Any economic recovery became a lot harder after last night’s selloff in US markets on reports that President Biden was looking to increase the rate of capital gains tax to 39.6 per cent for those Americans earning $1m a year or more, up from the current rate of 20 per cent, with some wealthier individuals seeing their rates go up to 43.4 per cent.
“This had the effect of turning what was already a fragile rebound, completely on its head, pushing US stocks back to their lows of the week, with the Nasdaq leading the losses,” commented Michael Hewson, chief Market Analyst at CMC Markets UK.
Unlikely to pass
“While one could argue that the prospect of higher taxes is never welcome, and a doubling of a key tax rate even more so, the likelihood of anything of this nature passing through an evenly split Congress, lies somewhere between slim and none, however in these highly uncertainty times it doesn’t take much to spook a little bit of profit taking, in what has already been a very choppy week,” Hewson said.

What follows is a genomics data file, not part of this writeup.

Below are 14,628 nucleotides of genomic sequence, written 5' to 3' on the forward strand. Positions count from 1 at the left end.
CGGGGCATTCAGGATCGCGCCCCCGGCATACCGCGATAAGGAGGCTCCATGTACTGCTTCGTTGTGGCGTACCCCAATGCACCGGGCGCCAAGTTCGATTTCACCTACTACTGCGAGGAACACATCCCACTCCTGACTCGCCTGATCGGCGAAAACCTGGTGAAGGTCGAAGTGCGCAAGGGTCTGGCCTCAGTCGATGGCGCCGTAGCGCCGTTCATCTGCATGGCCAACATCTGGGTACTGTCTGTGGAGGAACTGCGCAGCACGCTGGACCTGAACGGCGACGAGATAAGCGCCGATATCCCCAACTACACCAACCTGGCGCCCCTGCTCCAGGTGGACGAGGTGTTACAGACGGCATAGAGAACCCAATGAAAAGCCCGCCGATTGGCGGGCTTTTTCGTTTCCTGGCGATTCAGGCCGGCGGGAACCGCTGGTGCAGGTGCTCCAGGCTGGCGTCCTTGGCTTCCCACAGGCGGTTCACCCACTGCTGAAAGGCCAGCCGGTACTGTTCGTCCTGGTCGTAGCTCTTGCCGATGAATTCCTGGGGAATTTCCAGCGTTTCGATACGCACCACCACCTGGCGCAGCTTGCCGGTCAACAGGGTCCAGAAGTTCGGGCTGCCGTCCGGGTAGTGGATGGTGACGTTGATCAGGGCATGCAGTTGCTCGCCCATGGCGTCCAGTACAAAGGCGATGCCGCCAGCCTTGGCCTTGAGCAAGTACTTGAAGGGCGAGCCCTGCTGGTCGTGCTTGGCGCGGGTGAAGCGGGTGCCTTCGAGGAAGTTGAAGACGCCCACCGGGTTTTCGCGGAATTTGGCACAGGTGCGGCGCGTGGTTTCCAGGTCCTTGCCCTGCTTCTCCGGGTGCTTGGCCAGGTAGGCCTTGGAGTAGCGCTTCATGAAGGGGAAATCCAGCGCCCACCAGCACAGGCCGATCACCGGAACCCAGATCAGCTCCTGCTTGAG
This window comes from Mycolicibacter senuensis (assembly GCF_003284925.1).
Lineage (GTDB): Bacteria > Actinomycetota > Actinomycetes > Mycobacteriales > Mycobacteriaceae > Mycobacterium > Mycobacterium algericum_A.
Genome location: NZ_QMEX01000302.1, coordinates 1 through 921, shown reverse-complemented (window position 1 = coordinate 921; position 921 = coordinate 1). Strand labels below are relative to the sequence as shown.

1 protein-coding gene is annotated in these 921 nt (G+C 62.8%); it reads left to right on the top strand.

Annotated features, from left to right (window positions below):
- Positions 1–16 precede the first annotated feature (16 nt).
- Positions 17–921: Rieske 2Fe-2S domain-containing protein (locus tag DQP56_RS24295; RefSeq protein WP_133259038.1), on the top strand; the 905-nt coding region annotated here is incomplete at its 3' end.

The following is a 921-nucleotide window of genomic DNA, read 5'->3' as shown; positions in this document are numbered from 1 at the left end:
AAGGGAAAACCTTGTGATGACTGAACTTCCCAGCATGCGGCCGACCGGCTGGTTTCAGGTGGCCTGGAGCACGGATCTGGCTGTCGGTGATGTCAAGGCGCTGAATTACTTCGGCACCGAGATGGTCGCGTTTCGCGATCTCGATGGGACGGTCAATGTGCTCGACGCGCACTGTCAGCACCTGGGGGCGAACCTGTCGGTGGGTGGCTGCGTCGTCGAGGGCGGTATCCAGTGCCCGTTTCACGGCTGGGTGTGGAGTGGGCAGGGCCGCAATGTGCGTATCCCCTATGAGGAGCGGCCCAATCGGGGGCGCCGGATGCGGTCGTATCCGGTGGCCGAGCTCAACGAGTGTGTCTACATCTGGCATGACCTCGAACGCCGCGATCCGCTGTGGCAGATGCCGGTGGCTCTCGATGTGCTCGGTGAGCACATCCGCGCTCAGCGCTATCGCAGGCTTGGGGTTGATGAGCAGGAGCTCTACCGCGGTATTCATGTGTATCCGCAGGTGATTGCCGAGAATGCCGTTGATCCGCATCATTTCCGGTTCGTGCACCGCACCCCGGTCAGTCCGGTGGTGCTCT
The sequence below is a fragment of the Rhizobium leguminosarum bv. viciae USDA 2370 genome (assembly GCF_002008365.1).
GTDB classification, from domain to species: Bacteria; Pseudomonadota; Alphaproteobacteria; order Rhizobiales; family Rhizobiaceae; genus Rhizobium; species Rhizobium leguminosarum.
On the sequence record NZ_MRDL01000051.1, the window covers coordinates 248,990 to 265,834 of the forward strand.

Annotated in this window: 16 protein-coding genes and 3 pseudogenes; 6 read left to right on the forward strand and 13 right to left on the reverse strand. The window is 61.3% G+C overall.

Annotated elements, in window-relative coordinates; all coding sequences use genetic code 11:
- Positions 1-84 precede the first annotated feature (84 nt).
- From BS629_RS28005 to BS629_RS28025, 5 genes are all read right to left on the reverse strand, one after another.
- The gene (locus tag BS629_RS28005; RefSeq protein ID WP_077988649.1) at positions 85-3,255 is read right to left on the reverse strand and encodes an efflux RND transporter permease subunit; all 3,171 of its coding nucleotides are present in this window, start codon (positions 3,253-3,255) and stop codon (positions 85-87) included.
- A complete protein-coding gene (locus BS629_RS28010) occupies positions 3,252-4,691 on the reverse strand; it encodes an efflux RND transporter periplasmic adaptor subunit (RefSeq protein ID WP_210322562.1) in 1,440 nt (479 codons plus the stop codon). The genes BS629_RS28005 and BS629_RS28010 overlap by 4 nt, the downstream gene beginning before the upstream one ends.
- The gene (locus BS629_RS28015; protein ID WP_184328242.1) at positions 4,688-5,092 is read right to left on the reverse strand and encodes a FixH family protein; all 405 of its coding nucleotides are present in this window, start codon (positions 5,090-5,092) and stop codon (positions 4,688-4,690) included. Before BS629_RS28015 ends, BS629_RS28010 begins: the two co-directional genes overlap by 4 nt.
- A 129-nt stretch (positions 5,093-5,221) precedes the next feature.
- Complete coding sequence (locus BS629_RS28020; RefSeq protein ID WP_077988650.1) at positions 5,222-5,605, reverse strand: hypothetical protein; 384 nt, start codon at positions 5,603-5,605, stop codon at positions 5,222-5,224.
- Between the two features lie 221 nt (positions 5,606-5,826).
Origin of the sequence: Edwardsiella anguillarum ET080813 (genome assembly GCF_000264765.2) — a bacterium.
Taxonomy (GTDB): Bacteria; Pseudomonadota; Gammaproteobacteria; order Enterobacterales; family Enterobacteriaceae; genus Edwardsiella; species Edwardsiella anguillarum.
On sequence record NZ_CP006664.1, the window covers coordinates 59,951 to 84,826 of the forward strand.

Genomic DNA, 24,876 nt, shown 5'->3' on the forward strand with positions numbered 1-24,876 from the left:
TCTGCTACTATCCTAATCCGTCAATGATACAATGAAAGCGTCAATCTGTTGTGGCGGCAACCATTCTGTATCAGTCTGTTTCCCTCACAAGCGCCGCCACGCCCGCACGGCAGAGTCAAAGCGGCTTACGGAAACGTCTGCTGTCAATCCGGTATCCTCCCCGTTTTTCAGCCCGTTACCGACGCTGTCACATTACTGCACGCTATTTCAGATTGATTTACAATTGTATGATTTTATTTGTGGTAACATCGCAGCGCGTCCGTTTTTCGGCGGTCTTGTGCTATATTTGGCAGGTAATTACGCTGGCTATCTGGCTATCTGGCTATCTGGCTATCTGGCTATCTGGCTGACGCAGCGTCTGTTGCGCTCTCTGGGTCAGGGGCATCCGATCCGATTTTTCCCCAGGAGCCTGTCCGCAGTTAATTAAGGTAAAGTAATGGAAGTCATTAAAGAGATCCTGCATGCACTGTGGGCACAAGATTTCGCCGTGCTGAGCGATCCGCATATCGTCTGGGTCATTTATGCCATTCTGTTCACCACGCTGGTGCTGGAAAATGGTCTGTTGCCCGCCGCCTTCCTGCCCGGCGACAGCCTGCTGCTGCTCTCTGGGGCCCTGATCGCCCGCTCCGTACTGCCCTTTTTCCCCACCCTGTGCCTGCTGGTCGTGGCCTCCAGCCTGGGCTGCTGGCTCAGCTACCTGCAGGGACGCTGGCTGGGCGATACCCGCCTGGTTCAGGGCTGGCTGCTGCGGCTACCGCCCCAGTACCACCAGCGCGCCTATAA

“The reality is taxes may rise but certainly not by as much being touted,” he added.
Uncertainty levels about rising infections in India and Japan delaying a global recovery had already seen markets start the week on the back foot, so it didn’t need much of a nudge for markets to turn tail, Hewson continued.
Last night’s reports are likely to be the opening salvo of a guerrilla war campaign between Democrats and Republicans on how to pay for the huge fiscal stimulus plan that has only just been unleashed as recently as a month ago.
“For the Democrats to then go ahead and torpedo the effects of that with a raft of tax hikes would be moronic in the extreme. This story is likely to run for quite a while yet,” Hewson said.